Graphic by Anna Rachwalski, photos courtesy of Carrie MacBrien

Social media challenges are being blamed for the recent rise in damage and graffiti, both at Midtown and nationwide. This damage has prompted a debate over the effects of social media challenges.

Are social media challenges a force for good or evil?

October 20, 2021

Challenges originating on social media, such as the recent “Devious Licks” trend, have caused serious damage to Midtown facilities. But do all social media challenges have such negative effects?  Comment Managing Editor Marcus Johnson and News Associate Managing Editor Aran Sonnad-Joshi take sides on whether social media challenges have positive or negative effects.

Social media challenges bring attention to important issues, create community

In 2014, the Ice Bucket Challenge captured the attention of people around the world as participants, including celebrities and politicians, began posting videos of themselves online dumping buckets of ice water on their heads to raise awareness for ALS (amyotrophic lateral sclerosis).

The challenge quickly spread and raised $220 million for the ALS Association and millions more for other ALS charities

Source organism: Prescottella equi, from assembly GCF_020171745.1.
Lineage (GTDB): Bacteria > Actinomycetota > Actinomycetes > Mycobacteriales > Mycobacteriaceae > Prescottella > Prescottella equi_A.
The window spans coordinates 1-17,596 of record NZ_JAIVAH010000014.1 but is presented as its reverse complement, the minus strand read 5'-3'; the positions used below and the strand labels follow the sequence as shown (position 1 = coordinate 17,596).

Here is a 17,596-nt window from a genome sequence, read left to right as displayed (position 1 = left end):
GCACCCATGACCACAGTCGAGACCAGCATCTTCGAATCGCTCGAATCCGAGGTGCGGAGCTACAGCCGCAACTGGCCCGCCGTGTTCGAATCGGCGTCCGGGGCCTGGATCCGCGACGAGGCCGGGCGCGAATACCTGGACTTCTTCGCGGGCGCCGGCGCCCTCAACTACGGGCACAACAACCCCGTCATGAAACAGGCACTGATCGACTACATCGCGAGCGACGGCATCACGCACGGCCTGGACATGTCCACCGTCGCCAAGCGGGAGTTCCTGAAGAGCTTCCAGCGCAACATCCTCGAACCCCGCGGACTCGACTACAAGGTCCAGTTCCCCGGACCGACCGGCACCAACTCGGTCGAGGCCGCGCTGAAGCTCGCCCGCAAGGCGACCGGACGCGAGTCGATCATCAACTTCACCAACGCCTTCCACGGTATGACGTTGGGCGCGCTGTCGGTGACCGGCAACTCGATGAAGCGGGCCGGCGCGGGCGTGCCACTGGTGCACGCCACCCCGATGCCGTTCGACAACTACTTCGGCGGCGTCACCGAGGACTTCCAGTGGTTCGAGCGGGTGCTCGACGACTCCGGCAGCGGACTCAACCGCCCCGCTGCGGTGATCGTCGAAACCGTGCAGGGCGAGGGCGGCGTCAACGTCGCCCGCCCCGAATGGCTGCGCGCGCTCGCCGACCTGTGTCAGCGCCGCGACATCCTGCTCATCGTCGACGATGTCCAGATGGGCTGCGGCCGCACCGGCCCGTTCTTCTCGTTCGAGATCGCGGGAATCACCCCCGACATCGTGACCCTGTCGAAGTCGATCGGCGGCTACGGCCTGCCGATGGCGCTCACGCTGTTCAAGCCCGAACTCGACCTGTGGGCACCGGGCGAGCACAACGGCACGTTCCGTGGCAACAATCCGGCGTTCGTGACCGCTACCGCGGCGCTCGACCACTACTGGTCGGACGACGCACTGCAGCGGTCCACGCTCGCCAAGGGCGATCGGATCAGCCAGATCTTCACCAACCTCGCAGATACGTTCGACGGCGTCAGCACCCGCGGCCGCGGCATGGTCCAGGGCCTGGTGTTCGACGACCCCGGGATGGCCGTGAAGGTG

With the rise of social media trends such as “Devious Licks” and the “Tide Pod Challenge,” it might seem like these challenges are just dangerous trends that encourage users to do harmful things for internet recognition. However, they are not inherently bad. The same forces that cause people to follow harmful trends can also be used to promote positive challenges, like the Ice Bucket challenge.

Social media platforms are commonly used to raise awareness since they allow for information to be spread quickly. Social media challenges can be even more effective than just spreading information because they invite users to participate. In 2014, the “#NoMakeupSelfie” challenge in the UK encouraged people to post selfies of themselves in response to traditional beauty standards. Soon, the challenge was paired with cancer research donations and, as the challenge spread throughout the UK and to other countries, it raised millions for cancer research.

Similarly, the annual “Movember” challenge, which started in 2003, encourages men to grow mustaches in the month of November to raise awareness for health issues such as prostate cancer and suicide prevention. Although “Movember” began before social media gained popularity, the challenge has grown across platforms. While social media can be used for harmful purposes, challenges also have the potential to shine light on important issues by taking advantage of social media’s propensity for viral content.